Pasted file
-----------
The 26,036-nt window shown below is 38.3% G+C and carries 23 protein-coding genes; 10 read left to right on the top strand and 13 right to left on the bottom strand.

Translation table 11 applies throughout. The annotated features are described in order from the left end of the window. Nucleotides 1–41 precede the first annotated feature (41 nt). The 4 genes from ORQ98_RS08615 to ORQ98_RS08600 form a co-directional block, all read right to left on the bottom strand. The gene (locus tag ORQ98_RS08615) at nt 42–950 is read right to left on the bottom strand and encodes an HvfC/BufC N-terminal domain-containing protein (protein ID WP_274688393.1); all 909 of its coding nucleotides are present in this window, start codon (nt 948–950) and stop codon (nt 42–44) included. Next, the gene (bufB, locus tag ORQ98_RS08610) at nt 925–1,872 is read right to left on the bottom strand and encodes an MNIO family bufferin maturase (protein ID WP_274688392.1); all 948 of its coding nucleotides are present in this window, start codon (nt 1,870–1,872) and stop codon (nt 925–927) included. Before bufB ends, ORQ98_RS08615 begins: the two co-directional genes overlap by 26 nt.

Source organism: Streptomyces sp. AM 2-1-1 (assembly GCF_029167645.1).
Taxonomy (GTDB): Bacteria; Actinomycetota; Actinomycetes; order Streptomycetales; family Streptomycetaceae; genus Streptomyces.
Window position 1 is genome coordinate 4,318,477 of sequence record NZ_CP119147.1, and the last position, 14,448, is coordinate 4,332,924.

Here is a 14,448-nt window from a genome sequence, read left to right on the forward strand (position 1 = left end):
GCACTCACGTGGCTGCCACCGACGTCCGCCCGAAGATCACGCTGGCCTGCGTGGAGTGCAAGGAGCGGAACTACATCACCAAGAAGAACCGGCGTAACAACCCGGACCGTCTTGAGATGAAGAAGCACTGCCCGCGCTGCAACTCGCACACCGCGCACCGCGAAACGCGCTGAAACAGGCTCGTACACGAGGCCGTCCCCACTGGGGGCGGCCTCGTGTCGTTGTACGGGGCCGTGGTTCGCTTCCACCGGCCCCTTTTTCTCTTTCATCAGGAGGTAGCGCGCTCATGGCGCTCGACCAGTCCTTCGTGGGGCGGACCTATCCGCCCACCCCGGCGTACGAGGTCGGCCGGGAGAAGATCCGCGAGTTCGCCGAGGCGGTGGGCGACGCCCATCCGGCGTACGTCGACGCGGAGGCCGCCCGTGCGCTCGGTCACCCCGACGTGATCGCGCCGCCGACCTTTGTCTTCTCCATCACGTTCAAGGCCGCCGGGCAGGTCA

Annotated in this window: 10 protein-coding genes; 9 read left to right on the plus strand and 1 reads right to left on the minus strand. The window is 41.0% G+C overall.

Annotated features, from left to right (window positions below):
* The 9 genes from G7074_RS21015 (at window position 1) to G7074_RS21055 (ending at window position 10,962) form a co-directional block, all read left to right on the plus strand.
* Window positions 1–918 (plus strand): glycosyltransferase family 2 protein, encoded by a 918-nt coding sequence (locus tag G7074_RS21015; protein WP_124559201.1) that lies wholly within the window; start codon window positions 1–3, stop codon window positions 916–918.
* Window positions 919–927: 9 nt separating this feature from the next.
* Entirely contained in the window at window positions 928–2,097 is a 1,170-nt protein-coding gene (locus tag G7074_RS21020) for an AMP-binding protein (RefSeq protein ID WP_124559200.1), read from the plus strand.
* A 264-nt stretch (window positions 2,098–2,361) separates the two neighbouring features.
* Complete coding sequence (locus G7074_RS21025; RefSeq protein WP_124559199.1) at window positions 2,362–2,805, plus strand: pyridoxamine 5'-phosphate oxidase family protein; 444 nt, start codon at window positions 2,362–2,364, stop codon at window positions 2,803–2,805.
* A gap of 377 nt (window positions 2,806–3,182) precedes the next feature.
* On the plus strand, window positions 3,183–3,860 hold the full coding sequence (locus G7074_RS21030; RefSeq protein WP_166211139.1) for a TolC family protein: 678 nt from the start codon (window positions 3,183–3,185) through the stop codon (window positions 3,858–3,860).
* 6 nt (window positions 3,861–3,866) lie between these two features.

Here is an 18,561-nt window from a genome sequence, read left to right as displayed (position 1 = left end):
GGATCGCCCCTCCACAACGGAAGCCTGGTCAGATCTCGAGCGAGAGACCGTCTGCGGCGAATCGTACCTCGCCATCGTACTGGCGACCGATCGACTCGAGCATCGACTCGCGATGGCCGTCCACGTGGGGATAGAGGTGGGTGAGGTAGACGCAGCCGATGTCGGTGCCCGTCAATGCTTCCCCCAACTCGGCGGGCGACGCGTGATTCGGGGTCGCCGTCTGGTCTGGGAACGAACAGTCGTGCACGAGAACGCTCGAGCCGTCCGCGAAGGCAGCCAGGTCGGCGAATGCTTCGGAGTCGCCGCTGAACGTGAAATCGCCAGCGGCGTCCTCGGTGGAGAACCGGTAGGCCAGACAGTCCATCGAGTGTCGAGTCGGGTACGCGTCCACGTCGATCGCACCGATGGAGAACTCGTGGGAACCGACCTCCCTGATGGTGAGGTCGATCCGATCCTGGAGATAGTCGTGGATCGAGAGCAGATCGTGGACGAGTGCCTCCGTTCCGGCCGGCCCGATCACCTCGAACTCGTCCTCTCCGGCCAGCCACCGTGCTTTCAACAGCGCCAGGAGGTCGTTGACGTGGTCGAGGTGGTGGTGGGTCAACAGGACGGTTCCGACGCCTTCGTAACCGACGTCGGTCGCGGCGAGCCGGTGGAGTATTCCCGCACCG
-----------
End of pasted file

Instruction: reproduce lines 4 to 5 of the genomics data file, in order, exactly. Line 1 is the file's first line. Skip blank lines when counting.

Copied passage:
Taxonomy (GTDB): Bacteria; Actinomycetota; Actinomycetes; order Streptomycetales; family Streptomycetaceae; genus Streptomyces.
Window position 1 is genome coordinate 4,318,477 of sequence record NZ_CP119147.1, and the last position, 14,448, is coordinate 4,332,924.